Software updates: pro et contra
I love software updates. I always have latest OS version on my computer, use newest releases of all applications. I use the latest Android version on my smartphone (this was the main reason for choosing Nexus among the wide range of Android phones). I have up-to-date firmware on all my sports gadgets (including bike pedals, yay!).
I love updates because they often bring new exciting features, improve user experience and simplify my life. Regular maintenance updates keep my computer, phone, and gadgets secure. I value privacy a lot, so this is crucial.
I love how modern devices install updates. They find new releases automatically, usually download them in the background and require a single click to install them all. No additional actions required. Or even better, many systems have an option to install updates in the background too. All you need is to have good internet connection, and everything else is magically done behind the scenes.
Sounds perfect. Heaven on Earth. Well, when it works. When it does not, it is more like hell.
I hate software updates. With new features they also bring bugs. Sometimes added features are irrelevant to me, but bugs break functionality I use often and which has been working flawlessly since years.
My sports watch has skiing mode in which it can automatically detect ski and lift rides. I’ve been using it happily previous years, but when I first time went to the mountains this year, the watch started to reboot every time I took a lift. Soon after many upset watch owners reported the bug (me too), they fixed the bug. But that skiing day was lost.
I hate software updates because sometimes they are postponed or don’t come at all even when promised. This is frustrating. You wait for a fix and never get it. Blah!
It is usual in the Android universe, that manufacturers release new firmware months or even a year later after the announcement. But sometimes Google delay Nexus updates too: compared to other Nexus phones, my Nexus 6 got Android 7.0 almost two months later.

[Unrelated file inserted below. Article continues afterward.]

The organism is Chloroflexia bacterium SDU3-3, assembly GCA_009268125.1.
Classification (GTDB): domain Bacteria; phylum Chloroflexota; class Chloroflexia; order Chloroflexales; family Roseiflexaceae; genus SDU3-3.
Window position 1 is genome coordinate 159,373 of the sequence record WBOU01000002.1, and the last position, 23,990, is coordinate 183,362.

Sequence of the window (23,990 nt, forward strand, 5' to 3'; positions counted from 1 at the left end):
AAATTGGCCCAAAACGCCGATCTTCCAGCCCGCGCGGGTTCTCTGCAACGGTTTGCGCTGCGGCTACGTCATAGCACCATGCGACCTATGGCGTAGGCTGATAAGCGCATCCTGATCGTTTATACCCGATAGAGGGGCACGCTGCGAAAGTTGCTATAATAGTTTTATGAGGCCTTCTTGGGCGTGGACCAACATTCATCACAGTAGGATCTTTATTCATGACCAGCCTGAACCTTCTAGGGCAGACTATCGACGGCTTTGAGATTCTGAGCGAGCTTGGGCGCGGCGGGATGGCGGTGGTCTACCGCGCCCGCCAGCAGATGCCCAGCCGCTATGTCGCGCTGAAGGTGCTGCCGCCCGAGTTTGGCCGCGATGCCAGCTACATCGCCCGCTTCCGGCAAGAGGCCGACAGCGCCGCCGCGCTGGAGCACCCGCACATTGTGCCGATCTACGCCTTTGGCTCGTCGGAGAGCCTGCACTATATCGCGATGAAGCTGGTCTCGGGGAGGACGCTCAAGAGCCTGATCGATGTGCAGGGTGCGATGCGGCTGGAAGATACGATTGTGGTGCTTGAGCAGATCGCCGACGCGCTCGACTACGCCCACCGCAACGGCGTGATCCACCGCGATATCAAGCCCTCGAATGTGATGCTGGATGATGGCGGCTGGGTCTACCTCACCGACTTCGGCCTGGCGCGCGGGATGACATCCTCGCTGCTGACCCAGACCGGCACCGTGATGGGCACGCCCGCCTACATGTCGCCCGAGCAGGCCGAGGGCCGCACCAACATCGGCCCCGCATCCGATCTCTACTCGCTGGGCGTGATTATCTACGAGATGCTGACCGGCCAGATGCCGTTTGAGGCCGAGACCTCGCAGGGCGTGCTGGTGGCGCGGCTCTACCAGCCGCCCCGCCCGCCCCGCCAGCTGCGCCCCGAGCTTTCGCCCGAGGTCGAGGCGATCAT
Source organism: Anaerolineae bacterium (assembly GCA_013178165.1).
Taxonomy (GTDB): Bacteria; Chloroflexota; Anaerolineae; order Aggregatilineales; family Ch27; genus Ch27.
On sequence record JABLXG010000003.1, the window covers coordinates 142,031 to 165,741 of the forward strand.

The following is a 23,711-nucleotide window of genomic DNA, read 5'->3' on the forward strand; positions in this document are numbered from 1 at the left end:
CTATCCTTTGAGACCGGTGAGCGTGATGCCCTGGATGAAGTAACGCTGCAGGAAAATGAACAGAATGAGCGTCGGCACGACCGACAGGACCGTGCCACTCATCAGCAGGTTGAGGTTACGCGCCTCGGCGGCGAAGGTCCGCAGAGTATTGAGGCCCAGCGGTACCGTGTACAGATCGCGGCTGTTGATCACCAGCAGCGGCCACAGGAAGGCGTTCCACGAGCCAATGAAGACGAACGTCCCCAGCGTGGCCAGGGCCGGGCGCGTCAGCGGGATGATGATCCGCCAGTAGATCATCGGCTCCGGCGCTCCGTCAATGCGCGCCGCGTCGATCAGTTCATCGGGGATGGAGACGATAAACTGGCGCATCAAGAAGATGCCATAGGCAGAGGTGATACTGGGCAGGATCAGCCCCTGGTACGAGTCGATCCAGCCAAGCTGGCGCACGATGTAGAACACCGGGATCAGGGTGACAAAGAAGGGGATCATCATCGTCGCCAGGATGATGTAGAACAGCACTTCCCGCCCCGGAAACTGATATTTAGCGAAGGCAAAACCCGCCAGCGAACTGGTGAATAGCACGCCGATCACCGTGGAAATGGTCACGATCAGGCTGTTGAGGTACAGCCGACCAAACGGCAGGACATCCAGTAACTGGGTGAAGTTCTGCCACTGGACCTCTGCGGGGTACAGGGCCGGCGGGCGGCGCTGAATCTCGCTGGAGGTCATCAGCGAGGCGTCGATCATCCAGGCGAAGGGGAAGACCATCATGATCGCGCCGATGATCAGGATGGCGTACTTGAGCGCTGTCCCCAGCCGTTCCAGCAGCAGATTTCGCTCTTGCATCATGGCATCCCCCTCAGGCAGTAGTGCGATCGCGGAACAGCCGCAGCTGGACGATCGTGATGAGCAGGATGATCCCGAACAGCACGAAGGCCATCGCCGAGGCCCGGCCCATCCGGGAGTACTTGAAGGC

I hate software updates that arrive in the most inconvenient time. Or require a reboot when you are focused on your work (yes, Windows, I’m talking about you).
Preparing for evening bike ride:— Victor Kropp (@kropp) August 26, 2016
Update bike computer firmware ✔
Update left pedal firmware ✔
Update right pedal firmware ✔
It took me around twenty minutes before the ride to update all the gadgets, even though I had manually initiated a check for updates the day before and there were none.
I hate software updates because one can’t simply install them all at once. How often does it happen to you, when you install a bunch of updates, and new update arrives shortly after?
Have you ever tried to update Windows on a computer you haven’t touched several years? It is impossible to update to Windows 10 directly from Windows 8. First you need to install all updates, then Windows 8.1 through Windows Store, another set of critical updates, Windows 10 using special tool and another bunch of fixes. I can’t estimate how much time I have spent on it.
Updated your laptop? Don’t forget other computers in your household.
Updated operating system? Don’t forget to reboot.
Updated your favorite tool? Don’t forget to update its plugins.
Updated mapping software? Don’t forget to download new maps.
And because of all this, many people say if it works, don’t touch it and resist updating.
I love and hate software updates. Only one thing can be even worse than updating. It is to support users with an outdated version of your software. But aren’t we, software developers, guilty of this?
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